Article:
It's easy to be happy and gush over the RPGs we loved throughout the year, but sometimes we have to come down off of that cloud and get down in the dirt. These aren't just RPGs we played for a bit and called it quits (*cough*Final Fantasy XIV*cough*), but RPGs at least three of us toughed it out to play a good bit of and still found them irredeemable. Needless to say, take this category with a large grain of salt and realize we are just whining here.
The original Puzzle Quest got accolades for being a surprisingly successful melding of the RPG and puzzle genres. Puzzle Quest 2 demonstrates how to meld these genres also, but substitutes the word "interminable" for "successful." Combat is the bedrock of most RPGs, but it takes real effort to make battles enjoyable throughout the game, and Puzzle Quest 2 demonstrates just how boring a series of fights against enemies that are interchangeable except for the time necessary to defeat them can be. Combat is all the game has to offer, since it lacks anything else of interest. Boring to look at, listen to, and play, the game is an excellent means of convincing RPGamers that the genre really isn't that worthwhile, and that spending time in the huge rainstorm raging in the outside would at least be an unpredictable use of the day. Playing Puzzle Quest 2 will produce an inescapable deja vu in everyone who does it, as the actions being taken creepily feel like ones that were taken just a few hours before. There will come a point at which the player is ready for the game to be over, since its insanely repetitive nature has become apparent. That point arrives roughly 10% through the game, and it's all downhill from there.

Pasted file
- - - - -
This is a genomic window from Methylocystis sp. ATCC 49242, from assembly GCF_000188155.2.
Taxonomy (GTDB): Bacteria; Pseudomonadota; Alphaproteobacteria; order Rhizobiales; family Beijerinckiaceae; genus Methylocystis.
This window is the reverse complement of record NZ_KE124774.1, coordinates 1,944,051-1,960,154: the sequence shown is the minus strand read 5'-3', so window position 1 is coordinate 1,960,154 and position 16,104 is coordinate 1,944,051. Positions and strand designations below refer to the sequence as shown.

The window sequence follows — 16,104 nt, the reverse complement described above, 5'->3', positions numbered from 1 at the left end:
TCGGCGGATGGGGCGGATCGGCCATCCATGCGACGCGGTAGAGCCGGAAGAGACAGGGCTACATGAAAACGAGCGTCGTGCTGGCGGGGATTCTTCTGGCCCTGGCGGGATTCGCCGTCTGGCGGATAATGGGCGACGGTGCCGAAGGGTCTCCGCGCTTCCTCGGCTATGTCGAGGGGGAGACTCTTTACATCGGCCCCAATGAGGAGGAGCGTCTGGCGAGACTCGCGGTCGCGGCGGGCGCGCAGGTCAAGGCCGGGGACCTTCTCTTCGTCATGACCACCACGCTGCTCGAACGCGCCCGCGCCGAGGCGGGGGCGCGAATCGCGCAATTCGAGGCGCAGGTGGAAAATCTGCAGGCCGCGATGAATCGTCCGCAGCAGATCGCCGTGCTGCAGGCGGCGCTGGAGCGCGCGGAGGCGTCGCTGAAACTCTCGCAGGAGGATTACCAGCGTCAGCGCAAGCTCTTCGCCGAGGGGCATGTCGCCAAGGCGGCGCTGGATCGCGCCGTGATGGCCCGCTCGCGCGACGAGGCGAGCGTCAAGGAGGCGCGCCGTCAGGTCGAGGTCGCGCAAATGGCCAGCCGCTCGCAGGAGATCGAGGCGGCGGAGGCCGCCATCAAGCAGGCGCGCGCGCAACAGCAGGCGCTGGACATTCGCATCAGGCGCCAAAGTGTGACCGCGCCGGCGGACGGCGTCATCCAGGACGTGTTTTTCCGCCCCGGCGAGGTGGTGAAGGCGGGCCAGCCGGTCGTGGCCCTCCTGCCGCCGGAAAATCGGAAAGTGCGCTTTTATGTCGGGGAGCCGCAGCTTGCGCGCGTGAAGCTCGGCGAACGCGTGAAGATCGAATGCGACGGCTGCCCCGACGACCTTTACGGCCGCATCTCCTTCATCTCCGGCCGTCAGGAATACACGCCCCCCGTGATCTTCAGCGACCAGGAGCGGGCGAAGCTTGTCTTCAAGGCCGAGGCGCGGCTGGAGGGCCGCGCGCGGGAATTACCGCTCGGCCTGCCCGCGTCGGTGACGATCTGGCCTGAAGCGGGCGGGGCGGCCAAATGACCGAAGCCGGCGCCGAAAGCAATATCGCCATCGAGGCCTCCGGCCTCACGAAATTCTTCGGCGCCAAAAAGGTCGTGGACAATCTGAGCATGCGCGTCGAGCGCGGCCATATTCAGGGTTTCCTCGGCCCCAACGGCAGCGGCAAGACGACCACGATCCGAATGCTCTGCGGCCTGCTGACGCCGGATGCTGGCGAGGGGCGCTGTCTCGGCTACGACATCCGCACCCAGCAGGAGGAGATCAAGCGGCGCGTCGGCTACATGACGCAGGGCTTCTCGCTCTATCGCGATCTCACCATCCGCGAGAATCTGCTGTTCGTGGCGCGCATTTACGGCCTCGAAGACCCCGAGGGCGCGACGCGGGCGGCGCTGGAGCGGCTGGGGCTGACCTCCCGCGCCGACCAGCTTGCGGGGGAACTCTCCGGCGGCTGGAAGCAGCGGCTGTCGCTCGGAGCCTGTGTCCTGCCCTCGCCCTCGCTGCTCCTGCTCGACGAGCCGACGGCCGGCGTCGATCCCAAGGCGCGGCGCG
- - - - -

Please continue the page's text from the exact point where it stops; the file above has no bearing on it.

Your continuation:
There is nothing quite like the feeling that comes from eagerly waiting for something that only ends up leaving you frustrated and disappointed. Such is the case with Lufia: Curse of the Sinistrals. As an action-RPG, Curse of the Sinistrals is mediocre. RPGamers not familiar with the series would probably play the game and soon after forget about it. Fans of the Lufia series, and Curse of the Sinistrals' namesake Lufia II: Rise of the Sinistrals in particular, however, would find a game that not only fails to meet the level of Lufia II but also changes the game in ways that make it a Lufia game in name only. Curse of the Sinistrals is hardly a horrid game, but disappointment is sure to follow when a game attempts to reach the height of its model and falls horribly short.
Glory of Heracles demonstrates that a beyond-solid localization cannot save a fundamentally unremarkable game. No matter how colorful Nintendo's translators are, the game's overuse of amnesia (already an overused plot device in RPGs) results in a story that had passed its sell-by date in the 90s. Good gameplay can make up for such a flaw, but Heracles' battles took a long time and wore out their welcome quickly. If this is the best that a revival of a series last seen in the SNES era could offer, maybe it needs to take another lengthy break for retooling.
by Mike Moehnke, Ken Staples, Michael Cunningham